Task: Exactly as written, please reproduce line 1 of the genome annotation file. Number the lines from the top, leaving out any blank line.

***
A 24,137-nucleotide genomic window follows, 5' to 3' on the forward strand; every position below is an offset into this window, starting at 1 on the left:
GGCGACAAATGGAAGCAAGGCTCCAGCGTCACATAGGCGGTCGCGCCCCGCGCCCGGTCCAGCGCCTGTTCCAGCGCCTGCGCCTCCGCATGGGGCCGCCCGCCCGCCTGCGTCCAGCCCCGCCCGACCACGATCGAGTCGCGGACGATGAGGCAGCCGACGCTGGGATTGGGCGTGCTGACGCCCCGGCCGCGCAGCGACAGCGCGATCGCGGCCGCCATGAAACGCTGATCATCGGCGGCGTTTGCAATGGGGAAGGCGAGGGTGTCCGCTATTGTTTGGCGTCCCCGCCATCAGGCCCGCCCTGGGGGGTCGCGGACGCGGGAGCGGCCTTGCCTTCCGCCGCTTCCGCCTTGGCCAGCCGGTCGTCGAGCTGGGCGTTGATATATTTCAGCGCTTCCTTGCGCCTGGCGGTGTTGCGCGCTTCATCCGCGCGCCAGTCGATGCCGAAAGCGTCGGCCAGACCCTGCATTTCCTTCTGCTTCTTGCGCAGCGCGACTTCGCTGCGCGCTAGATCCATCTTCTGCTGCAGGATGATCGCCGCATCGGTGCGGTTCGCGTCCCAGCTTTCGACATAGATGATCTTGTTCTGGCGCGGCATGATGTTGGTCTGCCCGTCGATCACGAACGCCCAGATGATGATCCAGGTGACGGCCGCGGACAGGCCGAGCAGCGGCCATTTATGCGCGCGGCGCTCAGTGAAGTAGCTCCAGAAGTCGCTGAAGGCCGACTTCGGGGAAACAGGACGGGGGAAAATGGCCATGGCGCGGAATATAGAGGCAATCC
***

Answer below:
A 24,137-nucleotide genomic window follows, 5' to 3' on the forward strand; every position below is an offset into this window, starting at 1 on the left: